Friday Letter: SEC launches initiative to understand diversity

The SEC held a virtual coffee break this week to discuss diversity. Three from the venture community participated in the discussion.

It’s hard not to take notice of all the diversity and inclusion momentum taking place in venture.

In recent days, we’ve seen the launch of Magarac Venture Partners in Pittsburgh, which plans to target one-third of its investments to underrepresented founders. Also, the majority black-owned venture firm MaC venture Capital raised $103 million for its inaugural seed-stage fund.

My inbox is full of related pitches about venture firms with a diversity angle, investors backing diverse entrepreneurs and people moves involving women and people of color.

Now the Securities and Exchange Commission is taking on the initiative, as it kicked off a discussion this week to better understand what’s going on with diversity in venture capital.

On March 31, the SEC held what it considers its first session in a series focused on discussing these topics around business and capital formation at the early stage.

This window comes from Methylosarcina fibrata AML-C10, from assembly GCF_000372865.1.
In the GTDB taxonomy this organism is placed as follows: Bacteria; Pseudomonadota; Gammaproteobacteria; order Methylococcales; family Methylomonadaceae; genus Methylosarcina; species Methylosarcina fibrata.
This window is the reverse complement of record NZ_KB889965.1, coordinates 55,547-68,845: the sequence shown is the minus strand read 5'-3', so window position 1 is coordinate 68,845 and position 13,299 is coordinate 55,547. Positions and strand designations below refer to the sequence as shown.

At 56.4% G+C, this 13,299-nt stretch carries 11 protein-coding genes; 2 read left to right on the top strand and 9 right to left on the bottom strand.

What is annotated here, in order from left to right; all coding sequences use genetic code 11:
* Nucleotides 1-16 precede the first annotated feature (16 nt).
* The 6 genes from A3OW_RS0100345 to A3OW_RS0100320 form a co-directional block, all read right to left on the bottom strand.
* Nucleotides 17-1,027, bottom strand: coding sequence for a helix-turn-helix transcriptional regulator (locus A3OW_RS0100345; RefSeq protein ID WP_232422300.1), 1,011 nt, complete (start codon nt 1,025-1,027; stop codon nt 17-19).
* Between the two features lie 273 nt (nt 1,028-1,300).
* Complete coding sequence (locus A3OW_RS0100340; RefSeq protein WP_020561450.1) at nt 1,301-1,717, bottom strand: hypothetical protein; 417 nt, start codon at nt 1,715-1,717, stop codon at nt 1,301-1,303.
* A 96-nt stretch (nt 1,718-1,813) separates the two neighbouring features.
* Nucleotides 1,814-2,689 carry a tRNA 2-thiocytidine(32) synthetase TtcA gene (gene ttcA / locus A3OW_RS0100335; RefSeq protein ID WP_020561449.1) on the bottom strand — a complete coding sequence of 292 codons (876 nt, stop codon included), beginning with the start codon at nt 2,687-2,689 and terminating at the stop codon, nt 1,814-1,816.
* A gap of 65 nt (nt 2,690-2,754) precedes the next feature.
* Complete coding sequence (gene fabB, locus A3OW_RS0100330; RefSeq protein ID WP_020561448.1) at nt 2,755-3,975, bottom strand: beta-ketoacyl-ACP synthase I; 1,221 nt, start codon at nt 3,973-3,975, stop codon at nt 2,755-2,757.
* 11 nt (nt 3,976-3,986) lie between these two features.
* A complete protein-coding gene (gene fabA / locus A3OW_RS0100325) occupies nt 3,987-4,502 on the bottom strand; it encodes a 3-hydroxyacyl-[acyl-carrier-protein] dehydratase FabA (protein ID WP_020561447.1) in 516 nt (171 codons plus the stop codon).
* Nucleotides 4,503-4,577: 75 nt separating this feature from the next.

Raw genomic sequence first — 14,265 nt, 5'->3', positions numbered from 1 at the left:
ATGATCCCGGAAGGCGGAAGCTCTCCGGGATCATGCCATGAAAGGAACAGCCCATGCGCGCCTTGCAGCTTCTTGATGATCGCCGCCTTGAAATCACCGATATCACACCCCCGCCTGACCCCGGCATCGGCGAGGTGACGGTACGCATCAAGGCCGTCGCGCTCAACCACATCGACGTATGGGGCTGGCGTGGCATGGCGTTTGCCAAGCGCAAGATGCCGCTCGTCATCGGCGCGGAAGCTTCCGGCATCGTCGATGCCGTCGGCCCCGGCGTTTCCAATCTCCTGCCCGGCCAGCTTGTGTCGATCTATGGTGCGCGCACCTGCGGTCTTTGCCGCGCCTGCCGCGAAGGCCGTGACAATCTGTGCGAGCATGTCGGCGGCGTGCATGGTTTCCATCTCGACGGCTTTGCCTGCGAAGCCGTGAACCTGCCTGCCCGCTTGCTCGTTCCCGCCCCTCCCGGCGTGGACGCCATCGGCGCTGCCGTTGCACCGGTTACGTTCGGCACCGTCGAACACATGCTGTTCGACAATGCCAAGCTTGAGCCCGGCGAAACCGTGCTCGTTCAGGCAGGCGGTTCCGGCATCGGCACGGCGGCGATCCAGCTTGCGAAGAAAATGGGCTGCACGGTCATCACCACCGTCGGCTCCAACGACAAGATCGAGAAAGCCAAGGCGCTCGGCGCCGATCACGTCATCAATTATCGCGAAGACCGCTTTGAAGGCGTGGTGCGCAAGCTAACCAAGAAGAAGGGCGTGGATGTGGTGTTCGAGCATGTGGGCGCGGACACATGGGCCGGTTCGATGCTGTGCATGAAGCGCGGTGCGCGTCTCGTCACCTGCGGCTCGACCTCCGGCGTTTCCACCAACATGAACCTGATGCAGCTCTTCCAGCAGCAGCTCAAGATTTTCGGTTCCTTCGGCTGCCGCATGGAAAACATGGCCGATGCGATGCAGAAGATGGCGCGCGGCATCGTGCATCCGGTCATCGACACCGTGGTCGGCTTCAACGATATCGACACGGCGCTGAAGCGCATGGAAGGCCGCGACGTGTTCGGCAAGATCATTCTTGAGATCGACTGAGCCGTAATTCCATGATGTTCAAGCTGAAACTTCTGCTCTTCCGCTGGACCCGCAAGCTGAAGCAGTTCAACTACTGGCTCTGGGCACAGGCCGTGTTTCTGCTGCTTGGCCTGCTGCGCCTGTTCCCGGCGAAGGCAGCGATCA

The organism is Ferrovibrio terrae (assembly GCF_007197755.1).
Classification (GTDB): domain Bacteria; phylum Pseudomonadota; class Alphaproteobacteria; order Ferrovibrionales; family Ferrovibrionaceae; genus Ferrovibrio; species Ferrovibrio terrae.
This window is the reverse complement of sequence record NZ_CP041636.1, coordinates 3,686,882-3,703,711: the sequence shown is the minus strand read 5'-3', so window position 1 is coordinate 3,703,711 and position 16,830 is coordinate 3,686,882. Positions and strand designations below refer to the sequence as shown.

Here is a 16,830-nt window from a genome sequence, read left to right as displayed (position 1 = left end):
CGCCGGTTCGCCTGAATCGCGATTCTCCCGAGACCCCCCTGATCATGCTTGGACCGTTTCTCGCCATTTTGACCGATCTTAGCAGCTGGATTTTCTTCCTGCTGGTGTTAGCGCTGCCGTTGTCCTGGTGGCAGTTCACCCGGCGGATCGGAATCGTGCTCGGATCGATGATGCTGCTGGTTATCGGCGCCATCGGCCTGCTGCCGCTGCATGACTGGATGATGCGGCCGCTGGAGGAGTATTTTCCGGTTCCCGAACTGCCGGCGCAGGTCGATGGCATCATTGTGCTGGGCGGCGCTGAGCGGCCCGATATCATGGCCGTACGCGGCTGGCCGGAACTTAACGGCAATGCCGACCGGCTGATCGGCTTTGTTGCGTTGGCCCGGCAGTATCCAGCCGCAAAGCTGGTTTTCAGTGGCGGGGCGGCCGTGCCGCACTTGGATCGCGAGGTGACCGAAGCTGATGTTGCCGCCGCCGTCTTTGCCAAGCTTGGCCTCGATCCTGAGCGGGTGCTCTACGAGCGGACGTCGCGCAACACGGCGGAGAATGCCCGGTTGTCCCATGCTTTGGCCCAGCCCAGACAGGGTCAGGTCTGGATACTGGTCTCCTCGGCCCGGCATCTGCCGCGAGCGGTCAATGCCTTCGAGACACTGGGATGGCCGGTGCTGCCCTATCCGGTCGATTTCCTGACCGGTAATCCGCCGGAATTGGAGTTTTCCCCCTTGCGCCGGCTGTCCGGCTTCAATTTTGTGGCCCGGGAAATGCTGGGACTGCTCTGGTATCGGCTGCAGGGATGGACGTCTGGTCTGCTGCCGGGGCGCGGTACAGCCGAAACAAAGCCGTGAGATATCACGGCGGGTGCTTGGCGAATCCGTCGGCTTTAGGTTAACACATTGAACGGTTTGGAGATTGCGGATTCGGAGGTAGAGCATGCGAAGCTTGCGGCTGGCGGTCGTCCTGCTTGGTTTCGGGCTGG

As the SEC pointed out, women and minorities still represent only 12 percent and 23 percent, respectively, of VC decision-makers, and 12 percent and 20 percent, respectively, of VC-backed founders.

“While some modest gains have been made in the diversity of founders receiving venture capital in recent years, the implicit bias underpinning pattern matching is a powerful force,” said Martha Legg Miller in her opening remarks. Miller is the SEC’s first director of the Office of the Advocate for Small Business Capital Formation, a post she was named to in late 2018.

VC Frederik Groce, Storm Ventures
Frederik Groce, Storm Ventures

Among those participating in the SEC discussion were Frederik Groce, a recently promoted partner at Storm Ventures and founder of BLCK VC, a nonprofit devoted to boosting Black investor representation; Winter Mead, co-founder of Oper8r, which bills itself as a Y Combinator for emerging managing venture capitalists to raise institutional backing; and Jamie Rhode, vice-president of the family office Verdis Investment Management.

Mead wrote to me in an email: “Today’s session was the first session in a series focused on discussing these topics around business and capital formation to better understand the needs of entrepreneurs and investors across the US, especially those in underserved geographies and traditionally overlooked communities. I brought the LP perspective on how the micro-VC market is now and is evolving.”

I’m not certain what will develop from this SEC gathering, but it seems hopeful that as more firms are focusing on their diverse-led staffs and putting money into more diverse founders, the venture community will stand to benefit.

Tell me what you think. And if you have any questions or comments about D&I, let me know. You can drop me a note at